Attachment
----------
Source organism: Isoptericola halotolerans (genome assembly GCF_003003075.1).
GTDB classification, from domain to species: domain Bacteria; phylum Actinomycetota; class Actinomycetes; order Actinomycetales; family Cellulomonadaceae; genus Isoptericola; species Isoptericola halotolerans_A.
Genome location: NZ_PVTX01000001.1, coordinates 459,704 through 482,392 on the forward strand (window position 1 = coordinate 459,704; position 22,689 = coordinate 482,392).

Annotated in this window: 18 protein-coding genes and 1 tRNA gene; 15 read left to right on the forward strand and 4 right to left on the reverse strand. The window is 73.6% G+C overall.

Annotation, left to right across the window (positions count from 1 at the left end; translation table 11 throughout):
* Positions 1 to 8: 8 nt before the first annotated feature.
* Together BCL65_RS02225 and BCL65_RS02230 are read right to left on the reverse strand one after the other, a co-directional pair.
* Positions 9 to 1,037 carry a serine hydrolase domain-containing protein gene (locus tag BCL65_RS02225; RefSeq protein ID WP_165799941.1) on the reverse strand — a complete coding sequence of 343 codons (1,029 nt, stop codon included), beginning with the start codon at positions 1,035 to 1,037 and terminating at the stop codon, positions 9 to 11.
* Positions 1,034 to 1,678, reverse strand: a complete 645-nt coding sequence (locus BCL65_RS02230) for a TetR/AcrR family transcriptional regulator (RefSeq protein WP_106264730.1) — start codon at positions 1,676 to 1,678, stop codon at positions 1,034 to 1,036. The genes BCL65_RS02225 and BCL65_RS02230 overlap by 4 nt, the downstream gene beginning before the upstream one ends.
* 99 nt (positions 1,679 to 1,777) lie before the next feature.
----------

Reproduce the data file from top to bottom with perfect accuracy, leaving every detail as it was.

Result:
Source organism: Isoptericola halotolerans (genome assembly GCF_003003075.1).
GTDB classification, from domain to species: domain Bacteria; phylum Actinomycetota; class Actinomycetes; order Actinomycetales; family Cellulomonadaceae; genus Isoptericola; species Isoptericola halotolerans_A.
Genome location: NZ_PVTX01000001.1, coordinates 459,704 through 482,392 on the forward strand (window position 1 = coordinate 459,704; position 22,689 = coordinate 482,392).

Annotated in this window: 18 protein-coding genes and 1 tRNA gene; 15 read left to right on the forward strand and 4 right to left on the reverse strand. The window is 73.6% G+C overall.

Annotation, left to right across the window (positions count from 1 at the left end; translation table 11 throughout):
* Positions 1 to 8: 8 nt before the first annotated feature.
* Together BCL65_RS02225 and BCL65_RS02230 are read right to left on the reverse strand one after the other, a co-directional pair.
* Positions 9 to 1,037 carry a serine hydrolase domain-containing protein gene (locus tag BCL65_RS02225; RefSeq protein ID WP_165799941.1) on the reverse strand — a complete coding sequence of 343 codons (1,029 nt, stop codon included), beginning with the start codon at positions 1,035 to 1,037 and terminating at the stop codon, positions 9 to 11.
* Positions 1,034 to 1,678, reverse strand: a complete 645-nt coding sequence (locus BCL65_RS02230) for a TetR/AcrR family transcriptional regulator (RefSeq protein WP_106264730.1) — start codon at positions 1,676 to 1,678, stop codon at positions 1,034 to 1,036. The genes BCL65_RS02225 and BCL65_RS02230 overlap by 4 nt, the downstream gene beginning before the upstream one ends.
* 99 nt (positions 1,679 to 1,777) lie before the next feature.